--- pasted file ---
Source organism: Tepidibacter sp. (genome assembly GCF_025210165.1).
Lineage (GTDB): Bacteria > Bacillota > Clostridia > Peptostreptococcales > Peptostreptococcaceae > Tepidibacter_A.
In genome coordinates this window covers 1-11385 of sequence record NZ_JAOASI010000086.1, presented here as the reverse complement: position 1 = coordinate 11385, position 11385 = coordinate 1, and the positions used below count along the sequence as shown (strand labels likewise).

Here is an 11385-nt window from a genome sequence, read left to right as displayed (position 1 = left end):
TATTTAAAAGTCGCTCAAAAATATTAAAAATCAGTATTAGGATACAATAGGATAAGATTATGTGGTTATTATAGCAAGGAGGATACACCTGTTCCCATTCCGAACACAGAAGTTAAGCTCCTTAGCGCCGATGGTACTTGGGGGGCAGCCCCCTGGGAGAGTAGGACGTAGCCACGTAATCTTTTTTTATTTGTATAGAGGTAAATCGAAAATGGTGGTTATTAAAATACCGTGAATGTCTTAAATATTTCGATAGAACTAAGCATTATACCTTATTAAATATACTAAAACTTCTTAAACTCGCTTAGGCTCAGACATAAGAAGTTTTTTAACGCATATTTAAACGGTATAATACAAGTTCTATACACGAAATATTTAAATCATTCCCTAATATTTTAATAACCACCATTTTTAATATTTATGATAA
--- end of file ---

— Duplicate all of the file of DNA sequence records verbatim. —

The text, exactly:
Source organism: Tepidibacter sp. (genome assembly GCF_025210165.1).
Lineage (GTDB): Bacteria > Bacillota > Clostridia > Peptostreptococcales > Peptostreptococcaceae > Tepidibacter_A.
In genome coordinates this window covers 1-11385 of sequence record NZ_JAOASI010000086.1, presented here as the reverse complement: position 1 = coordinate 11385, position 11385 = coordinate 1, and the positions used below count along the sequence as shown (strand labels likewise).

Here is an 11385-nt window from a genome sequence, read left to right as displayed (position 1 = left end):
TATTTAAAAGTCGCTCAAAAATATTAAAAATCAGTATTAGGATACAATAGGATAAGATTATGTGGTTATTATAGCAAGGAGGATACACCTGTTCCCATTCCGAACACAGAAGTTAAGCTCCTTAGCGCCGATGGTACTTGGGGGGCAGCCCCCTGGGAGAGTAGGACGTAGCCACGTAATCTTTTTTTATTTGTATAGAGGTAAATCGAAAATGGTGGTTATTAAAATACCGTGAATGTCTTAAATATTTCGATAGAACTAAGCATTATACCTTATTAAATATACTAAAACTTCTTAAACTCGCTTAGGCTCAGACATAAGAAGTTTTTTAACGCATATTTAAACGGTATAATACAAGTTCTATACACGAAATATTTAAATCATTCCCTAATATTTTAATAACCACCATTTTTAATATTTATGATAA